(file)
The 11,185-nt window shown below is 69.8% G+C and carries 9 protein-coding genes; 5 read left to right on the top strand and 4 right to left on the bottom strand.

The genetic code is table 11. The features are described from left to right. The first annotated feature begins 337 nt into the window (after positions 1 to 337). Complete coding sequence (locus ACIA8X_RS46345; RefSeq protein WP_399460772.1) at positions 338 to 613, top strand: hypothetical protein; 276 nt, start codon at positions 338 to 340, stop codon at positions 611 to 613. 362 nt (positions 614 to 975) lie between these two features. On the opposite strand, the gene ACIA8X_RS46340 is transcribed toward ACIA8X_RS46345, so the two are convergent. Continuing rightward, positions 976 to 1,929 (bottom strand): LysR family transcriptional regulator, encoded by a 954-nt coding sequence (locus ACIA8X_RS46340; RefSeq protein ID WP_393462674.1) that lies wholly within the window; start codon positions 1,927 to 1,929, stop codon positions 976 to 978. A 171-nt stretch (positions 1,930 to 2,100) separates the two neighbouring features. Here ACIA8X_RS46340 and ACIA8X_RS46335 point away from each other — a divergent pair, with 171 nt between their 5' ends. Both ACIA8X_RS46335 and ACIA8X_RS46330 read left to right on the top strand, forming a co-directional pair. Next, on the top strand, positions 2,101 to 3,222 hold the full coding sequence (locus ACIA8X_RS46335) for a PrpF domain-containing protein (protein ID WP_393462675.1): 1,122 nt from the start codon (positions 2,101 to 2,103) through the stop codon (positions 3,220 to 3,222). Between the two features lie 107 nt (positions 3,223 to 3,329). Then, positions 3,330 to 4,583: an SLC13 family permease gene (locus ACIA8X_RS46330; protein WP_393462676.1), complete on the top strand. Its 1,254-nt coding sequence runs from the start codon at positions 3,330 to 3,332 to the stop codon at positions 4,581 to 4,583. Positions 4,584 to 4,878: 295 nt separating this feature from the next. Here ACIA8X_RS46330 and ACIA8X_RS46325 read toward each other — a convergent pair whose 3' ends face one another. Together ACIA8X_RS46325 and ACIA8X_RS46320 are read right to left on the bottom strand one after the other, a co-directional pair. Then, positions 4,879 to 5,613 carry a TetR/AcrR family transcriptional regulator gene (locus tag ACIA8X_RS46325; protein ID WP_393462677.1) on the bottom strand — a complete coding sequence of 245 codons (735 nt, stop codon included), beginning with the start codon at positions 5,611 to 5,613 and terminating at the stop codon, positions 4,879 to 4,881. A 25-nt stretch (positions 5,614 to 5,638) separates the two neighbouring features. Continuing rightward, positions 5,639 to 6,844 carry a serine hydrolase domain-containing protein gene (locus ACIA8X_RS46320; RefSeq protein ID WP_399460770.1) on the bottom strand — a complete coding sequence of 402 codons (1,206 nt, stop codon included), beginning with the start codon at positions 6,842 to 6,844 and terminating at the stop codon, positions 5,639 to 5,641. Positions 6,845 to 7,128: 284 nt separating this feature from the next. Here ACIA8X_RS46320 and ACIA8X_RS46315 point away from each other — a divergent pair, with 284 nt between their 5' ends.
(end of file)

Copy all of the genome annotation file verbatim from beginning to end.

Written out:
The 11,185-nt window shown below is 69.8% G+C and carries 9 protein-coding genes; 5 read left to right on the top strand and 4 right to left on the bottom strand.

The genetic code is table 11. The features are described from left to right. The first annotated feature begins 337 nt into the window (after positions 1 to 337). Complete coding sequence (locus ACIA8X_RS46345; RefSeq protein WP_399460772.1) at positions 338 to 613, top strand: hypothetical protein; 276 nt, start codon at positions 338 to 340, stop codon at positions 611 to 613. 362 nt (positions 614 to 975) lie between these two features. On the opposite strand, the gene ACIA8X_RS46340 is transcribed toward ACIA8X_RS46345, so the two are convergent. Continuing rightward, positions 976 to 1,929 (bottom strand): LysR family transcriptional regulator, encoded by a 954-nt coding sequence (locus ACIA8X_RS46340; RefSeq protein ID WP_393462674.1) that lies wholly within the window; start codon positions 1,927 to 1,929, stop codon positions 976 to 978. A 171-nt stretch (positions 1,930 to 2,100) separates the two neighbouring features. Here ACIA8X_RS46340 and ACIA8X_RS46335 point away from each other — a divergent pair, with 171 nt between their 5' ends. Both ACIA8X_RS46335 and ACIA8X_RS46330 read left to right on the top strand, forming a co-directional pair. Next, on the top strand, positions 2,101 to 3,222 hold the full coding sequence (locus ACIA8X_RS46335) for a PrpF domain-containing protein (protein ID WP_393462675.1): 1,122 nt from the start codon (positions 2,101 to 2,103) through the stop codon (positions 3,220 to 3,222). Between the two features lie 107 nt (positions 3,223 to 3,329). Then, positions 3,330 to 4,583: an SLC13 family permease gene (locus ACIA8X_RS46330; protein WP_393462676.1), complete on the top strand. Its 1,254-nt coding sequence runs from the start codon at positions 3,330 to 3,332 to the stop codon at positions 4,581 to 4,583. Positions 4,584 to 4,878: 295 nt separating this feature from the next. Here ACIA8X_RS46330 and ACIA8X_RS46325 read toward each other — a convergent pair whose 3' ends face one another. Together ACIA8X_RS46325 and ACIA8X_RS46320 are read right to left on the bottom strand one after the other, a co-directional pair. Then, positions 4,879 to 5,613 carry a TetR/AcrR family transcriptional regulator gene (locus tag ACIA8X_RS46325; protein ID WP_393462677.1) on the bottom strand — a complete coding sequence of 245 codons (735 nt, stop codon included), beginning with the start codon at positions 5,611 to 5,613 and terminating at the stop codon, positions 4,879 to 4,881. A 25-nt stretch (positions 5,614 to 5,638) separates the two neighbouring features. Continuing rightward, positions 5,639 to 6,844 carry a serine hydrolase domain-containing protein gene (locus ACIA8X_RS46320; RefSeq protein ID WP_399460770.1) on the bottom strand — a complete coding sequence of 402 codons (1,206 nt, stop codon included), beginning with the start codon at positions 6,842 to 6,844 and terminating at the stop codon, positions 5,639 to 5,641. Positions 6,845 to 7,128: 284 nt separating this feature from the next. Here ACIA8X_RS46320 and ACIA8X_RS46315 point away from each other — a divergent pair, with 284 nt between their 5' ends.